Today’s consumers want foods that they can feel good about eating, which has led to more exploration and experimentation in the baking and snack industries.

“There is a desire for ingredients that are recognizable and provide multiple benefits, such as high-quality flavor and nutrients,” said John Stephanian, director of culinary development, Archer Daniels Midland Co. 

This shifting preference has led formulators to use flours derived from plants. These include fruits, legumes, nuts and even coffee beans that appeal to health-conscious consumers. 

“In baking and snack applications, understanding where and how to leverage variety flours is important, and formulation adjustments vary by product and goals,” Mr. Stephanian said.  

Oftentimes these flours require some experimenting, especially since many do not contain gluten. This will impact volume and crumb structure in finished baked applications. Knowing all the effects of working these new and different flours into formulations is key to developing a successful product.

“Bean flour helps deliver the nutrition consumers require with outstanding flavor,” Mr. Stephanian said. “Our bean ingredients are non-G.M.O., gluten-free, high in plant-based protein and fiber and can provide some starch functionality.”

The flour is simply whole, cooked beans that have been dehydrated and milled to specification. This includes grit, meal and powder forms.

“The meal format was originally developed for use in single-screw extrusion applications,” said Janice Rueda, director, research and business development, ADM. “There is growing interest in its use in bakery, quick-prep soups and hot cereals, too, anywhere a hint of texture is desired in the final product.”

An emerging industrial variety flour comes from start-up ingredient technology company International Agriculture Group (IAG). The company’s new green banana flours offer various functional and nutritional benefits.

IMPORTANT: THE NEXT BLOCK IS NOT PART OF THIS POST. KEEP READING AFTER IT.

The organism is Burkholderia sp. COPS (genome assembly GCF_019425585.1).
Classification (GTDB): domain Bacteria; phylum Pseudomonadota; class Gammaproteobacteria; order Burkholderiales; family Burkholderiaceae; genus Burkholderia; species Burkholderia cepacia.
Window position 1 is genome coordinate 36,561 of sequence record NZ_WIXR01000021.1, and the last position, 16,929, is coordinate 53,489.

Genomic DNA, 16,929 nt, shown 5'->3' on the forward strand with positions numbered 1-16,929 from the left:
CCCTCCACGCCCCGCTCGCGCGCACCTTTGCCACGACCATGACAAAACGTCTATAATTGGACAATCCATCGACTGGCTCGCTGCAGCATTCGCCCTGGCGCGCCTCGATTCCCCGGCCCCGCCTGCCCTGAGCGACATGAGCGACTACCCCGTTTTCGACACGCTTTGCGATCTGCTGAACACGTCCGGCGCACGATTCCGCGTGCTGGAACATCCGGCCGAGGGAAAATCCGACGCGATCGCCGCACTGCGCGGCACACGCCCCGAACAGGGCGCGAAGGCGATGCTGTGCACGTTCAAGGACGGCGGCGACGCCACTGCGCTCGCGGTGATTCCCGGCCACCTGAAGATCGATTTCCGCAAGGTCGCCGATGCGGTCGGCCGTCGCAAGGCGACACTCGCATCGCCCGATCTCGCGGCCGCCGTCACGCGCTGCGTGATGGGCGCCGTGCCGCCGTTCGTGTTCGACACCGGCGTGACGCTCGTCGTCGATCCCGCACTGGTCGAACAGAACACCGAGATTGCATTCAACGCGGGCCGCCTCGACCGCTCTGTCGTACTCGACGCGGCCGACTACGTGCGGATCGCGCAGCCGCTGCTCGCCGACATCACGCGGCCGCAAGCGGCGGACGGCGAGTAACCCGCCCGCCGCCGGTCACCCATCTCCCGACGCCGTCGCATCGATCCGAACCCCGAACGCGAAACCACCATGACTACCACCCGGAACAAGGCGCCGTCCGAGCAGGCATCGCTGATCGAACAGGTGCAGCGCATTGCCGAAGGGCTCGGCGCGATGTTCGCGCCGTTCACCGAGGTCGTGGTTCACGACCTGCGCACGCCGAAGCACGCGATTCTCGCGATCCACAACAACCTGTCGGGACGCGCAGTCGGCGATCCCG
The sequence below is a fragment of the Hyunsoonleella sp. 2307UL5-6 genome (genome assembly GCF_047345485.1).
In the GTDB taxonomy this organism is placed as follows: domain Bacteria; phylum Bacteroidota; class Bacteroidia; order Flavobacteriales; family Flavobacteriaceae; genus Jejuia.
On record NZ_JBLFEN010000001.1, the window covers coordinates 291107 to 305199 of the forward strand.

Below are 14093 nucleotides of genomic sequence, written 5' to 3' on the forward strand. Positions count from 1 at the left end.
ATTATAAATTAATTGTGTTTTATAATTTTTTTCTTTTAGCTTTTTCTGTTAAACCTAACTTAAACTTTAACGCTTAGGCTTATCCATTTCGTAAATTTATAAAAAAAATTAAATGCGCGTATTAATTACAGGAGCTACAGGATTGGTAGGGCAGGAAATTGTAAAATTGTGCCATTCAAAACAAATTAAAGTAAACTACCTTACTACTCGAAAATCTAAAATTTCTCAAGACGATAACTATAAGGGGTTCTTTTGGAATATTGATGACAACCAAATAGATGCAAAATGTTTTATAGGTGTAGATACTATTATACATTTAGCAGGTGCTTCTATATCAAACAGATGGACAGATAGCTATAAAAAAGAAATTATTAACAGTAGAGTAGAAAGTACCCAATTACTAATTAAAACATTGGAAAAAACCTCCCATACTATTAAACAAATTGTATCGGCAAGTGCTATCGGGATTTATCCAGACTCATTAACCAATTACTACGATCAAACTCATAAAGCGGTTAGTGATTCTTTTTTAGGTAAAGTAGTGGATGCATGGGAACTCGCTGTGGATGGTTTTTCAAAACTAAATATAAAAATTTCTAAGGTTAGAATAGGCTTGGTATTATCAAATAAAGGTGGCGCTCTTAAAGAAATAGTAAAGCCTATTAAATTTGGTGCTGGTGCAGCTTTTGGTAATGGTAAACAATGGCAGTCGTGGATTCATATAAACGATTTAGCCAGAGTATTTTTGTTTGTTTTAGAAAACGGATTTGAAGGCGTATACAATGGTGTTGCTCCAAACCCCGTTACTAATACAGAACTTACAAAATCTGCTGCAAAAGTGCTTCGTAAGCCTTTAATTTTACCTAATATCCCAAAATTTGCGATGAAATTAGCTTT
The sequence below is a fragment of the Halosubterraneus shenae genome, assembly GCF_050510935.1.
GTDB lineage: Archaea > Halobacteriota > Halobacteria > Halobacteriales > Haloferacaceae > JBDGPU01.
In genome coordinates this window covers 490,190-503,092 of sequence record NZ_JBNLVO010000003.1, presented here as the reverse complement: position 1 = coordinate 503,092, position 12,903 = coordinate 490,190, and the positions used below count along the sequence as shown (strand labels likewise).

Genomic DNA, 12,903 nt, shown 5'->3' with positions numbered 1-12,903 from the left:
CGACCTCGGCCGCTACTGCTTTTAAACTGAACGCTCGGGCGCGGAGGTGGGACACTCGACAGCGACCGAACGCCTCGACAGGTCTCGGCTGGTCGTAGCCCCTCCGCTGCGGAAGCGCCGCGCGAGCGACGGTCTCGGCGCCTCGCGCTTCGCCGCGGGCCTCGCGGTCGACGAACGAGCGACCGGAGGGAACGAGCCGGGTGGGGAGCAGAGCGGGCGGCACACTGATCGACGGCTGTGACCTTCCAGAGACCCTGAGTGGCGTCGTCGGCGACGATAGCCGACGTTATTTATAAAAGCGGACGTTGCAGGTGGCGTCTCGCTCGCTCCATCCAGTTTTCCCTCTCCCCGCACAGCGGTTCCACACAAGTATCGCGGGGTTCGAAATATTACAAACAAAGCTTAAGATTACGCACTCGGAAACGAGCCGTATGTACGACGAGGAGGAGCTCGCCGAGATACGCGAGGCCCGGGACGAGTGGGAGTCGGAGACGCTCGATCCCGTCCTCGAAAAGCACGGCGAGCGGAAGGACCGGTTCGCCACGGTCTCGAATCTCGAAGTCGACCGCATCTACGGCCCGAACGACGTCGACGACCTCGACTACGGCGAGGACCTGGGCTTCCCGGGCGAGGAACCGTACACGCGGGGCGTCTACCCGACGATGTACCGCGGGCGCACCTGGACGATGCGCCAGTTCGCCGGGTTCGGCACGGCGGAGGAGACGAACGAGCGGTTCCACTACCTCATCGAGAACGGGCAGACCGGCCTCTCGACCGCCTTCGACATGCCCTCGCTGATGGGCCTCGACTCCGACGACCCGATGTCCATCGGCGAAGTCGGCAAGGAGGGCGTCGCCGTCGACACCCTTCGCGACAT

One variety features high levels of RS2-type resistant starch, a prebiotic dietary fiber shown to provide a broad range of health benefits, dependent upon the amount consumed daily. It works best in cold-pressed nutritional bars, as the ingredient loses the resistant starch when cooked.

“Resistant starch is defined as starch that resists digestion, reaching the large intestine,” said Rhonda Witwer, vice-president of marketing and business development for IAG. “Within the large intestine, it is consumed or fermented by the resident bacteria, producing short-chain fatty acids and other biochemical compounds. When the U.S. Food and Drug Administration approved a qualified health claim stating that RS2 resistant starch may reduce the risk of diabetes in December 2016, interest really shot up.”

Other green banana flours function like hydrocolloids. The company has an offering that resembles native cook-up starch with viscosifying properties. Another option is pre-gelatinized starch that thickens in cold water. Both provide bulk and can replace sugar in baked foods, especially bars. Other applications include bread, cookies, muffins, cakes and other types of snacks.

When used as a wheat flour alternative, bakers are advised to use about 25% less green banana flour as a replacement. The flour is beige color with a bland, earthy flavor that blends well with other ingredients, especially in baked foods. All green banana flours contain potassium, magnesium and manganese. These gluten-free ingredients are declared as “green banana flour” or “banana flour.”